This is hard! But keep yourself in check and let the individual complete their sentences. Be sure that full thoughts have been expressed and that the person is finished before you jump in with any response or questions. A good practice is to count to 5 before you step in. This may seem like a lifetime, but you’ll be surprised at how often the person has more to say and they will if you give them that time and space.
Writing down what you’re hearing is a great way to stay focused and capture details you will want to clarify later in the conversation. It also gives those of us with a propensity to interrupt something to do. If you’re taking notes on your computer or phone be sure to let the other person know you’re doing so. They may incorrectly assume you’re responding to emails or texting a friend.
After you’re certain the speaker has finished their thoughts and is ready for a response begin with asking questions. Asking questions assures there is clarity before action. It also shows your intent to fully understand what the other person is saying and experiencing, and shows you are interested; committed. Clarify what you heard and ask for supporting details, or feelings behind the message. Repeat back an important fact they shared or a specific detail to confirm you have a complete understanding of what was said and what they meant. Using phrases like – Do you mean? Are you saying? Would it be important for you?... go a long way in not only helping expand the conversation to get more clarity but also being sure the messenger feels heard.
Circle back to the beginning of the conversation and what the expected outcome was. Did the individual get what they wanted out of the conversation? Did you leave them feeling heard? Did you mirror the emotion expressed? Agree on next steps, specific actions, and the timing for follow-up. And remember - listening isn’t just a one-time event. Effective communication between a manager and their employees is fundamental to the operation of any business and it’s a continual process. Make a commitment to follow these steps in team meetings and 1x1’s and you’ll go a long way in demonstrating you are not only hearing your colleagues, but you’re listening intently.
We are here to help! One of the most powerful management tools is simple self and team awareness. Knowing your natural communication style along with the styles of your team members is a great way to start. These insights help you effectively recognize the differences within your team and manage to those dynamics. When you commit to authentic communication, it’s easier to build employee trust and lay the foundation for sustained employee engagement and productivity.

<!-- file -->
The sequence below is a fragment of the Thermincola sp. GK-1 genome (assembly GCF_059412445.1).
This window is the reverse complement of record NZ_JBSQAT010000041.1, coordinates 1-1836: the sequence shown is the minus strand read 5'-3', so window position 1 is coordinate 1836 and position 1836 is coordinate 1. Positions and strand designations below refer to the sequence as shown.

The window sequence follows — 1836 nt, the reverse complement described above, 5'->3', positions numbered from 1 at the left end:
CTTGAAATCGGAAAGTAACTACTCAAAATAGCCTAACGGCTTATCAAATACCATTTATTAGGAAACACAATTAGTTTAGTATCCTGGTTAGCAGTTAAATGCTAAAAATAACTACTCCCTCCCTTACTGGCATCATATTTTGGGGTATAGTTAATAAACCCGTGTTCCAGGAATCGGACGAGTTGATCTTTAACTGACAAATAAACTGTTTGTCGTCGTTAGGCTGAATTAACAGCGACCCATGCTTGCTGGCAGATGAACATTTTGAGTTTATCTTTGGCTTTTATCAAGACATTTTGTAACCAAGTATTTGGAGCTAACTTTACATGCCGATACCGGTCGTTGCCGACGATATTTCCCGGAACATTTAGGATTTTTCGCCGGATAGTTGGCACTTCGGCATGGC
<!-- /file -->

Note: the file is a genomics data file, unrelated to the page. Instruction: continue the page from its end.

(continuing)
The U.S. Bureau of Labor Statistics reports that employers added 223,000 new jobs in December 2022. And despite high-profile corporate layoffs dominating recent headlines, Monster reports that 92% of employers surveyed are looking to bring new people on board in 2023.
Between backfilling roles that have been vacated or adding to the roster to accommodate business growth, employers must ask how they can effectively retain their employees — both new hires and tenured staff — and develop them successfully. Really, this is an age-old question, but with today’s dynamic employment landscape, the answer has to continually change and adjust to meet new business and employee needs. To stay current, here are 6 retention and development strategies leaders are focusing on in 2023.
While quiet hiring can mean bringing short-term contractors on board instead of hiring full-time employees, it can also involve having existing employees temporarily move into new positions or take on different functions to meet immediate or critical business needs. It may be necessary to offer staff additional training when switching up their roles or responsibilities. Whether it’s upskilling, reskilling, or new skilling, it’s all about closing any gaps between an employee and their new (or current) job duties.
With a redistribution of responsibilities, ensuring your employees have the necessary talents and skills to handle them successfully is critical. Employee development assessments can help companies understand their employees’ natural traits, strengths, and challenge areas. This is invaluable information to make sure the right tasks are assigned to the right people.
Though this isn’t a new trend, flexible work arrangements remain a popular topic as employees continue to look for ways to balance both career and personal obligations. Employees are seeking not only location flexibility but also schedule flexibility, and as the Great Resignation has taught us, they are willing to leave their current jobs to find them.